The Dressing of the Hair, Moustachios and Beard (10)

Louis XVI, Marie Antoinette and the dauphin
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Though art's hid causes are not found, All is not sweet, all is not sound.
Give me a look, give me a face,
That raakes simplicity a grace;
Robes loosely flowing, hair as free:
Such sweet neglect more taketh me,
Than all the adulteries of art;
They strike mine eyes, but not mine heart."
BEN JONSON, The Silent Woman.
The apeing by the tradespeople of the manners of the great is amusingly told in the Lady's Magazine for August, 1782, in the form of a letter to the editor, purporting to be from a respectable greengrocer, who signs himself "Artichoke Pulse." He says: "I wish to God you would write something smart against fashion. My family is almost ruined by the article of dress." It appeared that his son Tom had worked himself into a gentleman's family as footman, and from this circumstance his troubles began. "You can scarcely conceive, my dear Sir, what an alteration this acquaintance with the great family has made. Sally, my eldest daughter, talks of taste and the mode, aye faith, and the dresses too. I will give you a description of her going to see the new comedy of the 'East Indian' the other night, in company with her brothers and sisters, and a lord's footman, who presented them with orders for the two-shilling gallery.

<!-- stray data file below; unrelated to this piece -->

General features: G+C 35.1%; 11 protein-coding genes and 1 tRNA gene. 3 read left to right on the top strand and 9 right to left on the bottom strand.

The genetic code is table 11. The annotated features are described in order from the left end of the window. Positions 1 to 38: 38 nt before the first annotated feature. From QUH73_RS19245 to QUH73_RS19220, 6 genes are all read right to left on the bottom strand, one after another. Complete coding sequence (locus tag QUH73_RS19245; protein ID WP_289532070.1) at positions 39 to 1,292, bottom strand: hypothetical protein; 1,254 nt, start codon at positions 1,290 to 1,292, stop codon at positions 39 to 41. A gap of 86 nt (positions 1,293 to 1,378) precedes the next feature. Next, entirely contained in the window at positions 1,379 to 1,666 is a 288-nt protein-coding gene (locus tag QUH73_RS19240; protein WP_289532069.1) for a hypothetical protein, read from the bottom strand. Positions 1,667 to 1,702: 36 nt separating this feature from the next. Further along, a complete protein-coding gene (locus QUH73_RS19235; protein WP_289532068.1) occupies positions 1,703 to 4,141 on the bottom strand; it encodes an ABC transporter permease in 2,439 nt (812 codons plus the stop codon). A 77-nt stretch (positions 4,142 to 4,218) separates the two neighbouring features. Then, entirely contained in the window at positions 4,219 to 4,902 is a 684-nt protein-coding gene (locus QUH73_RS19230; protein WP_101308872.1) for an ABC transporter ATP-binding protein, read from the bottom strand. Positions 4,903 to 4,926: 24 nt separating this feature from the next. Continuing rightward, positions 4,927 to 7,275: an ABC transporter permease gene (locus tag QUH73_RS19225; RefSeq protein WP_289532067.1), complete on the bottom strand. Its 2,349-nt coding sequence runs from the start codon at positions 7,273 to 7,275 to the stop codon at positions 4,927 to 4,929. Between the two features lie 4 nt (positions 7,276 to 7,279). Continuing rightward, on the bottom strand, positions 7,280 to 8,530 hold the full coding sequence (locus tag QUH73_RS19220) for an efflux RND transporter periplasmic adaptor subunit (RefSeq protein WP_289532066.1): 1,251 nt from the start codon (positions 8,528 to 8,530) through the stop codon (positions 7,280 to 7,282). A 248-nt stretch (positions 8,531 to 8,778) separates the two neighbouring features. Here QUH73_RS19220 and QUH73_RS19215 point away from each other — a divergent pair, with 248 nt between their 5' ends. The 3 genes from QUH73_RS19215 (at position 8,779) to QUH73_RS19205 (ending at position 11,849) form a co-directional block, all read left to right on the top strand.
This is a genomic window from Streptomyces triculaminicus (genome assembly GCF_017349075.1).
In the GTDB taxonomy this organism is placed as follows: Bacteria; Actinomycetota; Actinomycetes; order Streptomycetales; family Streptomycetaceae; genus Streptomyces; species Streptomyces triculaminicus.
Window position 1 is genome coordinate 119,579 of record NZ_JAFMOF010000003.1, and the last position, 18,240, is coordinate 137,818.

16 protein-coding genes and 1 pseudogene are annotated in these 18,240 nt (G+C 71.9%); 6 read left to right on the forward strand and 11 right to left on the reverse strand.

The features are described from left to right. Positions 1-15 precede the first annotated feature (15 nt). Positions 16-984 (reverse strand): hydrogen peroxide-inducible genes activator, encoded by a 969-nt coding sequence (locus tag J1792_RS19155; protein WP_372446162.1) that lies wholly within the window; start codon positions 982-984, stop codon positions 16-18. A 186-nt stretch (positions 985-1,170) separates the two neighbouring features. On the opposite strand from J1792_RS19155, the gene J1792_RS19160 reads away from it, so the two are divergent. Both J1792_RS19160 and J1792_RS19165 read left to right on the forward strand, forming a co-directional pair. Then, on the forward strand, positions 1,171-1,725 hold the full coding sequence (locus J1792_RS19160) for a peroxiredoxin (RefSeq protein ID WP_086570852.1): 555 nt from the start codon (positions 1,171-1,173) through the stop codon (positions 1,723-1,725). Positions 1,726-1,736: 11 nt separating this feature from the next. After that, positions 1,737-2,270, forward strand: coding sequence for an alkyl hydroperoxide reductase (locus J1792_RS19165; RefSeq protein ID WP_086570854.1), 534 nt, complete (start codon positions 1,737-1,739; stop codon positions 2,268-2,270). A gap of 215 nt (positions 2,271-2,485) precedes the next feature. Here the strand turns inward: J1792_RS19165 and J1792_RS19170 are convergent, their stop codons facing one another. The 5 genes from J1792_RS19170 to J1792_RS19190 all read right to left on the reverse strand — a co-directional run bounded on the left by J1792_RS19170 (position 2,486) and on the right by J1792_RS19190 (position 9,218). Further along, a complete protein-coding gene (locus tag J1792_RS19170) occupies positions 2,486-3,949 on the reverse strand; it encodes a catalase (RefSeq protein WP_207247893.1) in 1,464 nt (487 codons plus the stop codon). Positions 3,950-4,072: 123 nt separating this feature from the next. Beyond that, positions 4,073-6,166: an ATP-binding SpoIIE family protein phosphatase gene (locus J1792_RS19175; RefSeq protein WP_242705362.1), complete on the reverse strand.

"Dick Dusty, the hairdresser's apprentice, who lives in a court near us, was sent for at two o'clock, and two pound of Sangwine's eightpenny-halfpenny powder being procured, with a proper quantity of grease, the operation of the head was begun among the cabbages, lettuces, turnips, carrots, peas, and beaus that surrounded us. Dick, who was but a novice at his business, cut and slashed away until he had left just as much hair as he could conveniently dress, and then, having worked the grease and the flour into a kind of paste, he plaistered over the head, using his hand as a trowel, until it was fairly encrusted so as to hide the colour of the hair, or to deceive the eye into a belief that the head was a pudding bag turned inside out!
"As it was summer, my daughters chose to go without caps, and an artificial bouquet was stuck in the front of those puddings. The gowns were silk; but being purchased at a pawnbroker's they were not properly cut for the fashionable hoop. Hoops, however, were to be wore, and even my wife resolved for once, to figure away in one of those oval pieces of nonsense."
"Perhaps in nature, there was never such a figure! Only fashion to yourself a greengrocer's wife issuing from her cellar in Drury Lane, with a monstrous hoop, exposing a pair of legs, the ankles as thick as the calf, and the calf as thick as the modern waist; her hair bepuddened, her cheeks bedaubed with red, her neck of a crimson hue, her arms bursting through a pair of white gloves, the contrast between the two skins being almost the very opposite to each other; a thick-flowered silk exposing the whole front of a quilted petticoat that once was white, and then you have the appearance of my wife! Her daughters made as ridiculous a figure, and Will, I do assure you, was not the least remarkable in the group."
This sally, recounting the woes of the hapless" Artichoke," provoked an indignant reply from a champion of the women, which duly appeared in the next number:
"I think it high time, then, for every female to exert the little knowledge she may be possessed of in the scribbling line, when the wits, under the characters of Green Grocers, dare to insult us, and speak of our hoops, and other parts of our dress, as freely as they exercise their authority over the ostlers at a country inn.
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